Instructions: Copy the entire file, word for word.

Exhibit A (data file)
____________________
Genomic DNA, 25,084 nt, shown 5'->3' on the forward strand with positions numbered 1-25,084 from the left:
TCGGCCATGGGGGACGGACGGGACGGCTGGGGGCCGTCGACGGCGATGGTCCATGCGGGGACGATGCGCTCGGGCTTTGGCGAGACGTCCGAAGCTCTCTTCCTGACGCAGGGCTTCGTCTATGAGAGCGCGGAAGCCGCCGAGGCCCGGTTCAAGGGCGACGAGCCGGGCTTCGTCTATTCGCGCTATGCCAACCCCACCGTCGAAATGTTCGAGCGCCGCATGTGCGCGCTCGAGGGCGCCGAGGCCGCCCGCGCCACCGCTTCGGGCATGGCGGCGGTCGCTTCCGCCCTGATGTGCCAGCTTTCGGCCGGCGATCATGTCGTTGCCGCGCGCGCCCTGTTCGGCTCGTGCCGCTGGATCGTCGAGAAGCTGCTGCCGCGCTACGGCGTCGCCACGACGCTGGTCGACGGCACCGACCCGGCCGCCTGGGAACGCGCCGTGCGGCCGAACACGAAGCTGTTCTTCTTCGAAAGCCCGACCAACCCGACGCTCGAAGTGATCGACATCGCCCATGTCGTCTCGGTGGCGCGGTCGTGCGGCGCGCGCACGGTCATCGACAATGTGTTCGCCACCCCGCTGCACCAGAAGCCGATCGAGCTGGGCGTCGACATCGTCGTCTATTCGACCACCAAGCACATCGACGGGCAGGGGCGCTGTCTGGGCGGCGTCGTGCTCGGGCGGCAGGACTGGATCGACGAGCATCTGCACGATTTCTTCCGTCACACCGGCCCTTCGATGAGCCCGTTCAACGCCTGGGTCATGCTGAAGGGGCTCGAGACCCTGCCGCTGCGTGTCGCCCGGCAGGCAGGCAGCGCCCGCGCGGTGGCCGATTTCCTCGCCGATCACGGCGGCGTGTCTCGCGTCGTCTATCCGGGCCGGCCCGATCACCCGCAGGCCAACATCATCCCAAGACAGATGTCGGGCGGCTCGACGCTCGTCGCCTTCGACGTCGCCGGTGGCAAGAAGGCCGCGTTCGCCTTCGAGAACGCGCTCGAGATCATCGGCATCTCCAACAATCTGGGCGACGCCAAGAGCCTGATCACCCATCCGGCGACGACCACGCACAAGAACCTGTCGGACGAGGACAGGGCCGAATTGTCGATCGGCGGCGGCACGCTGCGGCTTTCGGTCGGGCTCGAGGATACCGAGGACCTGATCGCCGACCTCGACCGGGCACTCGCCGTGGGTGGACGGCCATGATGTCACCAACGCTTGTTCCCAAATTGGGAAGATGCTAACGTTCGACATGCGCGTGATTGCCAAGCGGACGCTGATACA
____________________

Genomic DNA, 25,084 nt, shown 5'->3' on the forward strand with positions numbered 1-25,084 from the left:
TCGGCCATGGGGGACGGACGGGACGGCTGGGGGCCGTCGACGGCGATGGTCCATGCGGGGACGATGCGCTCGGGCTTTGGCGAGACGTCCGAAGCTCTCTTCCTGACGCAGGGCTTCGTCTATGAGAGCGCGGAAGCCGCCGAGGCCCGGTTCAAGGGCGACGAGCCGGGCTTCGTCTATTCGCGCTATGCCAACCCCACCGTCGAAATGTTCGAGCGCCGCATGTGCGCGCTCGAGGGCGCCGAGGCCGCCCGCGCCACCGCTTCGGGCATGGCGGCGGTCGCTTCCGCCCTGATGTGCCAGCTTTCGGCCGGCGATCATGTCGTTGCCGCGCGCGCCCTGTTCGGCTCGTGCCGCTGGATCGTCGAGAAGCTGCTGCCGCGCTACGGCGTCGCCACGACGCTGGTCGACGGCACCGACCCGGCCGCCTGGGAACGCGCCGTGCGGCCGAACACGAAGCTGTTCTTCTTCGAAAGCCCGACCAACCCGACGCTCGAAGTGATCGACATCGCCCATGTCGTCTCGGTGGCGCGGTCGTGCGGCGCGCGCACGGTCATCGACAATGTGTTCGCCACCCCGCTGCACCAGAAGCCGATCGAGCTGGGCGTCGACATCGTCGTCTATTCGACCACCAAGCACATCGACGGGCAGGGGCGCTGTCTGGGCGGCGTCGTGCTCGGGCGGCAGGACTGGATCGACGAGCATCTGCACGATTTCTTCCGTCACACCGGCCCTTCGATGAGCCCGTTCAACGCCTGGGTCATGCTGAAGGGGCTCGAGACCCTGCCGCTGCGTGTCGCCCGGCAGGCAGGCAGCGCCCGCGCGGTGGCCGATTTCCTCGCCGATCACGGCGGCGTGTCTCGCGTCGTCTATCCGGGCCGGCCCGATCACCCGCAGGCCAACATCATCCCAAGACAGATGTCGGGCGGCTCGACGCTCGTCGCCTTCGACGTCGCCGGTGGCAAGAAGGCCGCGTTCGCCTTCGAGAACGCGCTCGAGATCATCGGCATCTCCAACAATCTGGGCGACGCCAAGAGCCTGATCACCCATCCGGCGACGACCACGCACAAGAACCTGTCGGACGAGGACAGGGCCGAATTGTCGATCGGCGGCGGCACGCTGCGGCTTTCGGTCGGGCTCGAGGATACCGAGGACCTGATCGCCGACCTCGACCGGGCACTCGCCGTGGGTGGACGGCCATGATGTCACCAACGCTTGTTCCCAAATTGGGAAGATGCTAACGTTCGACATGCGCGTGATTGCCAAGCGGACGCTGATACA